I love Diana Wynne Jones books.
One of the things I love about them (besides the brilliant humor, the original fantasy elements, the larger-than-life-characters, and the sheer un-pigeon-hole-able-ness of the books) is the writing.
I love those times when you run across a line and have to stop reading and sit back and stare unseeing at the universe, and think: “Wow.”
I’m sure I’m only scratching the surface, but here are a mere half a dozen of those gems, which personally impacted me or which I feel have something to say about life that we should listen to. 🙂
“There goes Mig with her happy endings again,” Chris said. But I don’t care. I like happy endings. And I asked Chris why something should be truer just because it’s unhappy. He couldn’t answer.
— from Aunt Maria
This one kind of sums up my thoughts on happy endings. XD I really believe that happy endings and eucatastrophe are important in fiction. Life has enough darkness and sorrow. Fiction — especially fantasy — is the place where one can have happy endings that give hope. I’ve often seen it said that happy endings or certain good things in fiction are “unrealistic”. My response is like Mig’s. Why should something be truer just because it’s unhappy?
“When you grow up to be an author and write books, you’ll think you’re making the books up, but they’ll all really be true, somewhere.”
— from Witch Week (Chrestomanci series)
I love this one! It really makes you think, you know? It’s one of the things that really fits with my work-in-progress novel I’m writing, The Other Half of Everything. It also seems to fit in quite well with Tolkien’s idea of a “Tree of Tales”, which he wrote about in his essay On Fairy Stories. I recently read The Game by Diana Wynne Jones, and this quote seems to fit with that too, with the idea of the Mythosphere in that book, where stories are really out there and really true.
“Only thin, weak thinkers despise fairy stories. Each one has a true, strange fact hidden in it, you know, which you can find if you look.”
— from Fire and Hemlock
This one was from Thomas Lynn, one of my favorite characters. I could probably do an entire post about Tom and his sayings in Fire and Hemlock, including one I often quote, about not leaving a book open, lying on its face (the poor thing’s in torment!). But this one is one of my favorites, and I agree with it. I mean, look at the true, strange facts I find in Diana Wynne Jones’ books! I think it’s true of all really good fantasy — real fairy stories.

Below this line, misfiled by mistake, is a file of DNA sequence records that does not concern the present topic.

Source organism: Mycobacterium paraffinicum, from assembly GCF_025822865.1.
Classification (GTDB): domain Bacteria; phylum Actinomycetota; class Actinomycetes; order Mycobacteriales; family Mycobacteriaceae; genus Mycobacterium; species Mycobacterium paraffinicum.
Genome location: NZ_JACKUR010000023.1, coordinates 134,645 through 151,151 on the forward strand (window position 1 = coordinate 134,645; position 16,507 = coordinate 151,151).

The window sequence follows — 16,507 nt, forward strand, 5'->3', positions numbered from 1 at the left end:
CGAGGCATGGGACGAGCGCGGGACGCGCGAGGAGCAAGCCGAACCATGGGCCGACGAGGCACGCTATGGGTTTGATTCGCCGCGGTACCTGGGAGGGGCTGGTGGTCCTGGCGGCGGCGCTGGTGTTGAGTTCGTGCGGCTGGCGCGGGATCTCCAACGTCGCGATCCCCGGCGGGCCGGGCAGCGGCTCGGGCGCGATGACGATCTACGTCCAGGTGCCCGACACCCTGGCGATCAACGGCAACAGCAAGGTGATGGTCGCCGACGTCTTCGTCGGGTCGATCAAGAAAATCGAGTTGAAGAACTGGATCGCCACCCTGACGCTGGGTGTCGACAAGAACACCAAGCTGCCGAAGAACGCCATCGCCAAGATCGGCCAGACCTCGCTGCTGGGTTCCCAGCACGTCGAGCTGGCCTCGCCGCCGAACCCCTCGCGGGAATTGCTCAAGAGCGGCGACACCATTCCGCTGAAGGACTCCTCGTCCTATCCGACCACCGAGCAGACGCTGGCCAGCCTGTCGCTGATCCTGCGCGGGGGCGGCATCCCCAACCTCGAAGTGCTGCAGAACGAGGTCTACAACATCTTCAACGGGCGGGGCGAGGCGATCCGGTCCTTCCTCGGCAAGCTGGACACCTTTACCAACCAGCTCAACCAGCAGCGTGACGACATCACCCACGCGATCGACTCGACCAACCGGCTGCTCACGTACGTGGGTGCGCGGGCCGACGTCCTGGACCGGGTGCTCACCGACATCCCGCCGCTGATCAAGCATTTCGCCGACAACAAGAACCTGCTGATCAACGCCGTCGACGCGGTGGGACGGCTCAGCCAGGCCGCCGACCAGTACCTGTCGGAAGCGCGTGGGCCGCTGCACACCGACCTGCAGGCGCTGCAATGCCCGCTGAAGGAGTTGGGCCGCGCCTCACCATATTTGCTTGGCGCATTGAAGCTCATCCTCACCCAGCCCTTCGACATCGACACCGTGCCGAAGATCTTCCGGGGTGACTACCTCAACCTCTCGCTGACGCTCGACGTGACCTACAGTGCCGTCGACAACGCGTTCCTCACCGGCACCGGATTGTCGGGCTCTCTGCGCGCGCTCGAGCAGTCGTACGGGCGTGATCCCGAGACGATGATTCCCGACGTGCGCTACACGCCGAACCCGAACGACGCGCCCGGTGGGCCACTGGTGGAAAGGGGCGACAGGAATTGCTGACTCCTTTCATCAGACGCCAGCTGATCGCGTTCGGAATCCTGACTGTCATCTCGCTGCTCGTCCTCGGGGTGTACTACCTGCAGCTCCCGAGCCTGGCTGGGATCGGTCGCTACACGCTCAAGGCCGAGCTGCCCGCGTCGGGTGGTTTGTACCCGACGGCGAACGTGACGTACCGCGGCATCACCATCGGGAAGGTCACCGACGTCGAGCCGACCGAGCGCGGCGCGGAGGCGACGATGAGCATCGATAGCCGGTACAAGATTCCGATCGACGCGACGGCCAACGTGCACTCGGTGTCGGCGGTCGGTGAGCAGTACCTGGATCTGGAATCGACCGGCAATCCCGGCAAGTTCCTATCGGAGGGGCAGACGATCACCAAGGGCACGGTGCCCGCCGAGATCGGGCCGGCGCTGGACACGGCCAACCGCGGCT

“Only way I can do something this frightening is to tell myself I’m not doing it!”
— from Howl’s Moving Castle
I mentioned this quote in a guest post I did, all about my writing technique, Draft Zero. But it’s not the only thing I use this “Howling myself into things” method for! I just love this one, because I can apply it to most things I don’t want to do. It really taught me something about myself when I read that. I think many of us relate to Howl on this point more than we would like to admit… Or at least, that’s the case for me! 😉
“Can’t you treat yourself with a bit more consideration?”
“Why should I?” Mordion said […]
“Because you’re a person, of course!” Ann snapped at him. “One person ought to treat another person properly even if the person’s himself!”
“What a strange idea!” Mordion said.
— from Hexwood
This is a rather complex one. It goes on to say, later: “Ann had once more put her finger on something he did not want to think about.” And I’d say, yes, it’s one of those things that, like Mordion, I didn’t really want to think about — but it made me. And that’s one of the things about Diana Wynne Jones books, is they’ll do that to you.
How often am I simply too hard on myself about things, when I would never dream of treating another person that way — only myself? Because, well… I don’t matter, so that’s silly. But… well… it’s not. Because I’m a person too, and I ought to treat another person properly, even if the person’s myself.
And when I’m reading the book, I can see exactly why Mordion feels the way he does, because (not to go into spoilers) the villains are horrendous and Mordion was brought up a certain way, which is why he doesn’t see himself as a person, and it takes Ann snapping at him to make him see this and to realize he is one after all.
But the contrast between Mordion’s terrible life and my own ordinary one, with both of us feeling the same way, is startling, because I have absolutely no excuse, and yet I can see myself saying, with Mordion, “What a strange idea!” And Ann replied: “It’s not strange, it’s common sense!”
“I think we ought to live happily ever after.”
— from Howl’s Moving Castle
Of course this has to be included, last of all! 😉 I don’t think it needs much explaining . . . I can only say that I wholeheartedly agree, Howl!
(All quote images were designed by me, using free images.)
I’m posting this in honor of March Magics 2018, hosted by Kate @ We Be Reading.
What are some of your favorite quotes, from Diana Wynne Jones or otherwise? And what do you think of these? Thanks for reading! ^_^